In case you were wondering, the Fujifilm X-T2 works just fine in the cold. Even below Zero. Even when you leave it outside all night long.
I’ve been using the X-T2 quite extensively here in Alaska this winter with no problems. I’ve shot a few thousand frames with the X-T2 in sub-freezing temperatures, and so far, I haven’t had a single issue.
During the past few weeks, I’ve taken it along on some winter overnight fat bike trips. While I’m riding, I just keep the camera slung over my shoulder all day long, and then at night, I just leave it on the tripod outside the tent.
The first night, I didn’t cover the camera, so it kind of frosted up, as you can see in these two photos. However, the next morning, when I came out and turned the camera on, it fired right up. The battery only lasted a few minutes before I got the red “battery dead” icon, so I swapped out with a fresh one and kept shooting.
The next night, I used a much more elaborate form of protection- I draped a glove over the top of the camera to minimize frost buildup. Seemed to work just fine. The next morning there was significantly less frost on the controls. A jacket or vest would work even better.
Bringing it inside the tent could cause condensation, which would ice up, and that would be bad. That’s the first rule of cold weather photography. Better to keep the camera cold and store your batteries inside your warm pockets.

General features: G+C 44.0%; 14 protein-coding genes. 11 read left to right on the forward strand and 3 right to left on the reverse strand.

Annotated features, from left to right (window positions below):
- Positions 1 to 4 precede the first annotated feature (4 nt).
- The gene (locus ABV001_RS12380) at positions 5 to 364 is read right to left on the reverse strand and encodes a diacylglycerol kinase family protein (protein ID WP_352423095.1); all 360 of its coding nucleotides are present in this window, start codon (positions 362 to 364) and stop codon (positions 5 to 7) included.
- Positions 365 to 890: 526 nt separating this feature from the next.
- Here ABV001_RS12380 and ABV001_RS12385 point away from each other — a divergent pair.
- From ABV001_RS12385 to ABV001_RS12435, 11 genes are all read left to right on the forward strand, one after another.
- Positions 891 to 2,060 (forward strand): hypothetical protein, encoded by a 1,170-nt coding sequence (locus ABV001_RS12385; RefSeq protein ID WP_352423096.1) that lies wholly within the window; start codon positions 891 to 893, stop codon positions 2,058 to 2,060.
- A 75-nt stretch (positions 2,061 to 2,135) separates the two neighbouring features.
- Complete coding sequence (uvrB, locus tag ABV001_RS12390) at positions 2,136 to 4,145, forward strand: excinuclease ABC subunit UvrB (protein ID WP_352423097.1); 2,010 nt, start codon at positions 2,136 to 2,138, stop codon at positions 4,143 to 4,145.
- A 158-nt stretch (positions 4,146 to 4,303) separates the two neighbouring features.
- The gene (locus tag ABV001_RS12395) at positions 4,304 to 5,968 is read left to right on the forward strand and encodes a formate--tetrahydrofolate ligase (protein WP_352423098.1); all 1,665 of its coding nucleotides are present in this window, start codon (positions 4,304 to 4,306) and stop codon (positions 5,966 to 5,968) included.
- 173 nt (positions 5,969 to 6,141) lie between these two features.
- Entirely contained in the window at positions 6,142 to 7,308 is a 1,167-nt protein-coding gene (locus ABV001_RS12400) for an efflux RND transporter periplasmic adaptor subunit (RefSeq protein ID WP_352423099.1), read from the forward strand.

At worst, it occasionally creaks and groans when I first turn it on at 20 below zero, but I think that was just the AF motor of the XF18mm f/2 lens complaining at me.
Being one of the original X Series lenses, the 18 f/2 has the older, slower AF motor design, and the super cold weather slows it down a little bit. It still shoots fine, though, and works at these temps with every other lens I’ve tried.
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I did get the “Turn off the camera and turn it back on again” message one time, but other than that, my X-T2 has kept up with me, no matter what the temperature. Fuji lists the operating temperature limit of the X-T2 at -10C, which is 14 degrees F, but I’ve pretty much blown the doors off on that spec. It’s clearly capable of being pushed well below that number.
Maybe there are certain functions that won’t operate at 100% below those temps, but I haven’t found any other limitations as of yet. For general outdoor shooting, the X-T2 is a totally capable camera in cold and extreme weather. Just make sure you bring extra batteries.
It’s the same with the X-T1. I’ve put that camera through similar tests in cold Alaska winter conditions and it never let me down.
So, I realize that it’s almost springtime in other parts of the world, but we’re still waking up to below zero temps this week, so as far as Alaska is concerned, it’s still winter. If you’ve still got winter where you are, or, if it’s about to descend upon you soon, then check out my post 4 Tips for Photographing in Flat Winter Light.